27. ^ 2018[29]
  28. ^ 2020[30]
  29. ^ 2018[31]
  30. ^ 2020[32]

Legislative Website

Utah Senate staff, under direction of Senate Presidents Waddoups and Niederhauser worked with the House of Representatives, the LFA, and other staff to develop what many have called the best legislative website in the nation. In 2014, le.utah.gov won the NCSL Online Democracy Award.[33] The Utah Legislature had previously won this award in 2005.[34]

Past composition of the Senate

See also

References

  1. ^ “Senate Roster | Utah Senate”. senate.utah.gov. Retrieved 2021-08-11.
  2. ^ Mackun, Paul; Wilson, Steven. “U.S. Department of Commerce Economics and Statistics Administration U.S. CENSUS BUREAU Population Distribution and Change: 2000 to 2010” (PDF). 2010 Census Briefs. United States Census. Retrieved 16 February 2017.
  3. ^ “Luz Escamilla”. Ballotpedia. Retrieved December 3, 2020.
  4. ^ “Gay rights pioneer Derek Kitchen says goodbye to Salt Lake City Council, looks back on his triumphs, ahead to his future in the Utah Senate,” The Salt Lake Tribune, November 27, 2018
  5. ^ “Derek Kitchen”. Ballotpedia. Retrieved December 3, 2020.
  6. ^ “Gene Davis”. Ballotpedia. Retrieved December 3, 2020.
  7. ^ “Jani Iwamoto”. Ballotpedia. Retrieved December 3, 2020.
  8. ^ “Karen Mayne”. Ballotpedia. Retrieved December 3, 2020.
  9. ^ “Wayne Harper”. Ballotpedia. Retrieved December 3, 2020.
  10. ^ “Mike McKell”. Ballotpedia. Retrieved December 3, 2020.
  11. ^ “Kathleen Riebe”. Ballotpedia. Retrieved December 3, 2020.
  12. ^ “Kirk Cullimore”. Ballotpedia. Retrieved December 3, 2020.
  13. ^ “Lincoln Fillmore”. Ballotpedia. Retrieved December 3, 2020.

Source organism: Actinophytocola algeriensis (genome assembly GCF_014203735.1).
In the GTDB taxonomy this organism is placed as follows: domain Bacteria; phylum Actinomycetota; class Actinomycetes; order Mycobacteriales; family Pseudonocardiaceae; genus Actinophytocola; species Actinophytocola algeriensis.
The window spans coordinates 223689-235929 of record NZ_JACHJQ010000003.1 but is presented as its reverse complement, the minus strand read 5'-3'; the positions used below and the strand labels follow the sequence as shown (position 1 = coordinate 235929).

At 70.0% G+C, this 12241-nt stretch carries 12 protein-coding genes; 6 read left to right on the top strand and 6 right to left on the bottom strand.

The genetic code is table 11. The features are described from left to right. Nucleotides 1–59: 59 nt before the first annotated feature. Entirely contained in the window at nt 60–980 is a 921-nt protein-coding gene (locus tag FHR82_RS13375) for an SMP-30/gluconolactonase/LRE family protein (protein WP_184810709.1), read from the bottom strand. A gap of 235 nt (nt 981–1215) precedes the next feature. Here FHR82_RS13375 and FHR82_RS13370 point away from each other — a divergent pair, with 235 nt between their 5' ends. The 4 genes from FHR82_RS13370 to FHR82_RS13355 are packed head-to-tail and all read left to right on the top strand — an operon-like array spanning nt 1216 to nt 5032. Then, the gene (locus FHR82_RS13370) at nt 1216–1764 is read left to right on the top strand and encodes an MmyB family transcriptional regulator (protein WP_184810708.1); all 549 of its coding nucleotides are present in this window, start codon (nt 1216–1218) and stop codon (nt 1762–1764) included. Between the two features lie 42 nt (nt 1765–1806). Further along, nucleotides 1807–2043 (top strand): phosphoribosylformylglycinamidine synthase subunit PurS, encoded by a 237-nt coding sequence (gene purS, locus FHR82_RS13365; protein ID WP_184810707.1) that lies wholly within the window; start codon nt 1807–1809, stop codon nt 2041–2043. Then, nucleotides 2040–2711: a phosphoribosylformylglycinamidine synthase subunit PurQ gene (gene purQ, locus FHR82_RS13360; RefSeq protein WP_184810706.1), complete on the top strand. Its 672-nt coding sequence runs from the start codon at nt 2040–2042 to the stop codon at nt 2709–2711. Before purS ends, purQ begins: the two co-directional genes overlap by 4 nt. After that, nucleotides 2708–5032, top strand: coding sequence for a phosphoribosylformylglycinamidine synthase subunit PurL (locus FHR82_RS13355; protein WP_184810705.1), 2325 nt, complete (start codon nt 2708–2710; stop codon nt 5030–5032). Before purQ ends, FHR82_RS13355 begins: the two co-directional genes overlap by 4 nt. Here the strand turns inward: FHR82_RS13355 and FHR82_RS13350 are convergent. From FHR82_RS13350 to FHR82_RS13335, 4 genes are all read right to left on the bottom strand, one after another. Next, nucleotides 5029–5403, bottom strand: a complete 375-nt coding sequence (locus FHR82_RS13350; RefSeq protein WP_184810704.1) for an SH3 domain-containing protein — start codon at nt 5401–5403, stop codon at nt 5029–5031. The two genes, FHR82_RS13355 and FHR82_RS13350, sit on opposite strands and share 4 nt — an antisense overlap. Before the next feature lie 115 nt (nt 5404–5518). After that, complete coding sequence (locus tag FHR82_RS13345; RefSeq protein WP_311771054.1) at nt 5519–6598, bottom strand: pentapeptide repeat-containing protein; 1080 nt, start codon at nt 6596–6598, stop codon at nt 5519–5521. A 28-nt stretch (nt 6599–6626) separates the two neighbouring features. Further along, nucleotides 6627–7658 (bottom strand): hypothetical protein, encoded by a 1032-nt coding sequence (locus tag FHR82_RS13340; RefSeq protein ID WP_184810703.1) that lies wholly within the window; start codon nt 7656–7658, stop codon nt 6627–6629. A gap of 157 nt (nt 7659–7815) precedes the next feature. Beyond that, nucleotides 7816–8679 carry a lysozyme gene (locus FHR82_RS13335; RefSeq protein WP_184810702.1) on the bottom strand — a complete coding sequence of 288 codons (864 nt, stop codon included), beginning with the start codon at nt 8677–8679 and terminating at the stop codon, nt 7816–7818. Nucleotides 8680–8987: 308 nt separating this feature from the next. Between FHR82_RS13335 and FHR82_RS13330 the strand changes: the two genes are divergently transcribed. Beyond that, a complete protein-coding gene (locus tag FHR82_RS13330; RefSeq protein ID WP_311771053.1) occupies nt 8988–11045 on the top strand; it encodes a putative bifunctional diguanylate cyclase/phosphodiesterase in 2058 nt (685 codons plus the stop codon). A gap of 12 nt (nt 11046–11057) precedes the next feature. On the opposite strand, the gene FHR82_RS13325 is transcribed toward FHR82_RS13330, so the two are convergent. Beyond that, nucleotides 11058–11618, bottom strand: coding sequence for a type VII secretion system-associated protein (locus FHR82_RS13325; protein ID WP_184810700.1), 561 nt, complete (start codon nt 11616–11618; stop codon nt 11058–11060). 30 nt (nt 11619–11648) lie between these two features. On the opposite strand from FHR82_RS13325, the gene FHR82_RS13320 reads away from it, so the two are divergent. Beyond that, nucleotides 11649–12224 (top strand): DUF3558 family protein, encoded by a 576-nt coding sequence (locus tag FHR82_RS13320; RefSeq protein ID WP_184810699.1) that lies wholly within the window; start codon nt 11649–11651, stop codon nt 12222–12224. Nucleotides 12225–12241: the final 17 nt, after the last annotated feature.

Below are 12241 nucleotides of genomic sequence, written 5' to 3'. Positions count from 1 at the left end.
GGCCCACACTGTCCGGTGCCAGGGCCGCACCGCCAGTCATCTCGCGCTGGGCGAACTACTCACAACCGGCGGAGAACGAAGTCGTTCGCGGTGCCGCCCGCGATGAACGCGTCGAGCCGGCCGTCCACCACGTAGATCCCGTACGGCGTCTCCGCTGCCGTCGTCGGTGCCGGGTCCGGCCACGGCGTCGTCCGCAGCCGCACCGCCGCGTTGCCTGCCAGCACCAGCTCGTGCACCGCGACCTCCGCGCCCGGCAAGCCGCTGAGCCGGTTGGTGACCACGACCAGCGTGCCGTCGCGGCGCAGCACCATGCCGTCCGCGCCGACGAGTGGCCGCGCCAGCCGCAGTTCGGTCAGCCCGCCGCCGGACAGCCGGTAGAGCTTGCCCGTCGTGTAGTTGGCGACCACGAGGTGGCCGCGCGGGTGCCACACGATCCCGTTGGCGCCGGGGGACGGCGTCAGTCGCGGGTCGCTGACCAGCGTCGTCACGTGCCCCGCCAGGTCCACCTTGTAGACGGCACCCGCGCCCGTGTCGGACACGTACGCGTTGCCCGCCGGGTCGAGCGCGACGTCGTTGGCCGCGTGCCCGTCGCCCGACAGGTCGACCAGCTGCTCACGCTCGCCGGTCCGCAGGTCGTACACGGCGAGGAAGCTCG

14. ^ “Dan McCay”. Ballotpedia. Retrieved December 3, 2020.
  15. ^ “Daniel W. Thatcher”. Ballotpedia. Retrieved December 3, 2020.
  16. ^ “Jake Anderegg”. Ballotpedia. Retrieved December 3, 2020.
  17. ^ “Republican Mike Kennedy dominates special election to open Utah Senate seat”. The Salt Lake Tribune. Retrieved 2021-01-12.
  18. ^ “Keith Grover”. Ballotpedia. Retrieved December 3, 2020.
  19. ^ “Curtis Bramble”. Ballotpedia. Retrieved December 3, 2020.
  20. ^ “Scott Sandall”. Ballotpedia. Retrieved December 3, 2020.
  21. ^ “Ann Millner”. Ballotpedia. Retrieved December 3, 2020.
  22. ^ “John Johnson (Utah)”. Ballotpedia. Retrieved December 3, 2020.
  23. ^ “David Buxton”. Ballotpedia. Retrieved December 3, 2020.
  24. ^ “Jerry Stevenson”. Ballotpedia. Retrieved December 3, 2020.
  25. ^ “Stuart Adams”. Ballotpedia. Retrieved December 3, 2020.
  26. ^ “Todd Weiler”. Ballotpedia. Retrieved December 3, 2020.
  27. ^ “Derrin Owens”. Ballotpedia. Retrieved December 3, 2020.
  28. ^ “Chris Wilson (Utah)”. Ballotpedia. Retrieved December 3, 2020.
  29. ^ “Ronald Winterton”. Ballotpedia. Retrieved December 3, 2020.
  30. ^ “David Hinkins”. Ballotpedia. Retrieved December 3, 2020.
  31. ^ “Evan Vickers”. Ballotpedia. Retrieved December 3, 2020.
  32. ^ “Don Ipson”. Ballotpedia. Retrieved December 3, 2020.
  33. ^ Legislatures, National Conference of State. “2014 Online Democracy Award”. www.ncsl.org. Retrieved 2017-10-08.
  34. ^ Legislatures, National Conference of State. “Online Democracy Award Winners”. www.ncsl.org. Retrieved 2017-10-08.

External links